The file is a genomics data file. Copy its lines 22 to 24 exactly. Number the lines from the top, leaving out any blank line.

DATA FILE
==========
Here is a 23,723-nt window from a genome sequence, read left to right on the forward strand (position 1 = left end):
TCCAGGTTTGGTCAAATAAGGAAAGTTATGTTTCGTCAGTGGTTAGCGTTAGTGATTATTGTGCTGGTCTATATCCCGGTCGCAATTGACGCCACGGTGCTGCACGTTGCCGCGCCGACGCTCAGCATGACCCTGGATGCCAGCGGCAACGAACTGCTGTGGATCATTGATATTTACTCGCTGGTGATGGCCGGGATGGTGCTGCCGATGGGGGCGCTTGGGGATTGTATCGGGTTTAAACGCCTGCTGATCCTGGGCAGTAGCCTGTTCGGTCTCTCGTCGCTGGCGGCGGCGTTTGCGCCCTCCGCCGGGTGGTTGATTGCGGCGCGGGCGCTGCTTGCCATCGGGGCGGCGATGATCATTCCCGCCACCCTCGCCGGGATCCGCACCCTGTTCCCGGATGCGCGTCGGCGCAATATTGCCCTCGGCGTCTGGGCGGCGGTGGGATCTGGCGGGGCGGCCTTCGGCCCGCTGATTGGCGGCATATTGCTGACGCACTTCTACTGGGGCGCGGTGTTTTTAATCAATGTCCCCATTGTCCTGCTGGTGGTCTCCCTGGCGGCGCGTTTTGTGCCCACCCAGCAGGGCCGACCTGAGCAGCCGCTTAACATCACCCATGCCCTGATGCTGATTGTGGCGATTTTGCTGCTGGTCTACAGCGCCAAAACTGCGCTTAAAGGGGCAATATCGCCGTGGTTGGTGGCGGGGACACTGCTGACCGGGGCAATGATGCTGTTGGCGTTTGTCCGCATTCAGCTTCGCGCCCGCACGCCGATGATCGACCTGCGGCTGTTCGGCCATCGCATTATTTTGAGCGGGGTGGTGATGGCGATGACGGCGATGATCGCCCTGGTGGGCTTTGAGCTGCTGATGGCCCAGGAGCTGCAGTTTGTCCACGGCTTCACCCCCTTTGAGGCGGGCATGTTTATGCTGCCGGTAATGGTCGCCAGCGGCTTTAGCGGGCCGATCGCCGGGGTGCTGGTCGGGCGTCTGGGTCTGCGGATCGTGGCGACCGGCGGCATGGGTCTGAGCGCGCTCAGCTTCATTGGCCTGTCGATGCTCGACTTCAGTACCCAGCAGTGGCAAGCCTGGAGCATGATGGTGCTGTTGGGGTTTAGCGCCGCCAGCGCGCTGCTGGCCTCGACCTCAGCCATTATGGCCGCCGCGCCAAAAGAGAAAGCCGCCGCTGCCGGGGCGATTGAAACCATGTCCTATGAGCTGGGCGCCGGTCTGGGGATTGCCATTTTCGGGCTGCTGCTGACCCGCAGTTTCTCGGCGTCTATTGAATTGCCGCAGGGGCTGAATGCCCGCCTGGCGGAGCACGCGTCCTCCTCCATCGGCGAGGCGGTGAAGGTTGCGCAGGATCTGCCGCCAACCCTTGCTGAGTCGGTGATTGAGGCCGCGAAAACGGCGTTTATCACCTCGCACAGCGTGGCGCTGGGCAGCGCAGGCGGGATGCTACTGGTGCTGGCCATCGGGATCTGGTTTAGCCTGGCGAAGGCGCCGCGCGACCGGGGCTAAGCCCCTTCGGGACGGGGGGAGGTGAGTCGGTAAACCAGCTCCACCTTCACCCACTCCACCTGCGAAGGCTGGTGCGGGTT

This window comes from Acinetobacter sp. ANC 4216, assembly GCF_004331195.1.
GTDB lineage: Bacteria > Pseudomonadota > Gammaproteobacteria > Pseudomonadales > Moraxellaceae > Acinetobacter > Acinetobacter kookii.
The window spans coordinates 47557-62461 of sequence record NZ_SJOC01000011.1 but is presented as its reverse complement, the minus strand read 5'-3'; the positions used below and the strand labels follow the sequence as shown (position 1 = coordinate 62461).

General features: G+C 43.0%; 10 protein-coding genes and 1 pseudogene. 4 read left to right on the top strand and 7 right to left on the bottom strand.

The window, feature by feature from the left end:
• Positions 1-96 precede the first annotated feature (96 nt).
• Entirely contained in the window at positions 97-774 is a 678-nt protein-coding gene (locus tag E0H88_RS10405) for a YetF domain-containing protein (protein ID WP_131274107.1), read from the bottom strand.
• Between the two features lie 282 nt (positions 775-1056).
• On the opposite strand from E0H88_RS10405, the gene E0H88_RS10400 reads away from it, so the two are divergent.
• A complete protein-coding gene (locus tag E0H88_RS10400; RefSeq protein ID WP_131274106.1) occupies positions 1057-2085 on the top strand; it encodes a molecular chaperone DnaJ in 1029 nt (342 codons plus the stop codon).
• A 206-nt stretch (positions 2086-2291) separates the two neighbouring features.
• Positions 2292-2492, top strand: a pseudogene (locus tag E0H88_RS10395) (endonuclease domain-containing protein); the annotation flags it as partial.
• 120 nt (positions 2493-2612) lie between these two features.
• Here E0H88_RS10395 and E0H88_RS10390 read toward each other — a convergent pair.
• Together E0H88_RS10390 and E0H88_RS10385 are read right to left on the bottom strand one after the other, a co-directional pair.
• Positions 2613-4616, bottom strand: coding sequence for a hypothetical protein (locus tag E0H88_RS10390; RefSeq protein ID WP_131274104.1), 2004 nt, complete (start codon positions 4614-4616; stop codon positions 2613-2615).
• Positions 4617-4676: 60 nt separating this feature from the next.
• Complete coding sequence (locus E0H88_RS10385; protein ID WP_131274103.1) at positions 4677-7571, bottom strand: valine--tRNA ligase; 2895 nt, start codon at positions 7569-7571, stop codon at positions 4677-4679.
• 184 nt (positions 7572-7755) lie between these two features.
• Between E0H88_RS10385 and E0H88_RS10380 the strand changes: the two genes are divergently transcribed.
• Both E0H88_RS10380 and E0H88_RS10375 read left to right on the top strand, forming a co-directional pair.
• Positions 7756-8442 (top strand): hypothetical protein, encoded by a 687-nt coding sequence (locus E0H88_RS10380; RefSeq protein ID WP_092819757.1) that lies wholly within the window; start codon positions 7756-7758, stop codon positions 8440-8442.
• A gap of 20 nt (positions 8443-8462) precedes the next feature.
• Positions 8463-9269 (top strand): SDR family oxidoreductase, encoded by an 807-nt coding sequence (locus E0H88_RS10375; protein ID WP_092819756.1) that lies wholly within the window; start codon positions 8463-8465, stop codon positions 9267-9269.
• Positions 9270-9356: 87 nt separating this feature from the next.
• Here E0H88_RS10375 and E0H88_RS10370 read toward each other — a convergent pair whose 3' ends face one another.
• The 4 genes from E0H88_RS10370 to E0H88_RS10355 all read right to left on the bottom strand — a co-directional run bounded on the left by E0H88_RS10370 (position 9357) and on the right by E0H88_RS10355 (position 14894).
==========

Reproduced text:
• Between E0H88_RS10385 and E0H88_RS10380 the strand changes: the two genes are divergently transcribed.
• Both E0H88_RS10380 and E0H88_RS10375 read left to right on the top strand, forming a co-directional pair.
• Positions 7756-8442 (top strand): hypothetical protein, encoded by a 687-nt coding sequence (locus E0H88_RS10380; RefSeq protein ID WP_092819757.1) that lies wholly within the window; start codon positions 7756-7758, stop codon positions 8440-8442.